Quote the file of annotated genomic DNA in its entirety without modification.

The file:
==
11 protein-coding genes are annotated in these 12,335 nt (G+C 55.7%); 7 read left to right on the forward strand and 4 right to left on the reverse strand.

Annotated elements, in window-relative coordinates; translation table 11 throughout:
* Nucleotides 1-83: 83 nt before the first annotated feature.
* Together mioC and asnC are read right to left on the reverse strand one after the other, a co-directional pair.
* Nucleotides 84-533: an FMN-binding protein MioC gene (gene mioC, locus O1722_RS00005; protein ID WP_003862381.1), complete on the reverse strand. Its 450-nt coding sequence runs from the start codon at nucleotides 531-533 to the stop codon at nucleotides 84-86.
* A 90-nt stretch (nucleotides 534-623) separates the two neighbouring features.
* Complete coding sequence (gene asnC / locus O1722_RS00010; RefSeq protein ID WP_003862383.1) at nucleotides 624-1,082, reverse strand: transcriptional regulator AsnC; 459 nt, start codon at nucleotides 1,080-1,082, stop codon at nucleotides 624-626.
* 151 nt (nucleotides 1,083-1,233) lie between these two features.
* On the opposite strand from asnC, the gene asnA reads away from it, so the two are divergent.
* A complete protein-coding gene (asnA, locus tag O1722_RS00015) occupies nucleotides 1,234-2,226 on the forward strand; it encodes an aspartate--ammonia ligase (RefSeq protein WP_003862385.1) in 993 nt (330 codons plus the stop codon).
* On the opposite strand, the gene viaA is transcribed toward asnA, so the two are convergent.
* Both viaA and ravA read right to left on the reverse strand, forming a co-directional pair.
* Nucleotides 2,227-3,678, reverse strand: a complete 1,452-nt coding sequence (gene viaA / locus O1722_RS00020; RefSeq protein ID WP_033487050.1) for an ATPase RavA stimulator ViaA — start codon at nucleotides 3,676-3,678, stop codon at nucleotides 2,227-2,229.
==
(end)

11 protein-coding genes are annotated in these 12,335 nt (G+C 55.7%); 7 read left to right on the forward strand and 4 right to left on the reverse strand.

Annotated elements, in window-relative coordinates; translation table 11 throughout:
* Nucleotides 1-83: 83 nt before the first annotated feature.
* Together mioC and asnC are read right to left on the reverse strand one after the other, a co-directional pair.
* Nucleotides 84-533: an FMN-binding protein MioC gene (gene mioC, locus O1722_RS00005; protein ID WP_003862381.1), complete on the reverse strand. Its 450-nt coding sequence runs from the start codon at nucleotides 531-533 to the stop codon at nucleotides 84-86.
* A 90-nt stretch (nucleotides 534-623) separates the two neighbouring features.
* Complete coding sequence (gene asnC / locus O1722_RS00010; RefSeq protein ID WP_003862383.1) at nucleotides 624-1,082, reverse strand: transcriptional regulator AsnC; 459 nt, start codon at nucleotides 1,080-1,082, stop codon at nucleotides 624-626.
* 151 nt (nucleotides 1,083-1,233) lie between these two features.
* On the opposite strand from asnC, the gene asnA reads away from it, so the two are divergent.
* A complete protein-coding gene (asnA, locus tag O1722_RS00015) occupies nucleotides 1,234-2,226 on the forward strand; it encodes an aspartate--ammonia ligase (RefSeq protein WP_003862385.1) in 993 nt (330 codons plus the stop codon).
* On the opposite strand, the gene viaA is transcribed toward asnA, so the two are convergent.
* Both viaA and ravA read right to left on the reverse strand, forming a co-directional pair.
* Nucleotides 2,227-3,678, reverse strand: a complete 1,452-nt coding sequence (gene viaA / locus O1722_RS00020; RefSeq protein ID WP_033487050.1) for an ATPase RavA stimulator ViaA — start codon at nucleotides 3,676-3,678, stop codon at nucleotides 2,227-2,229.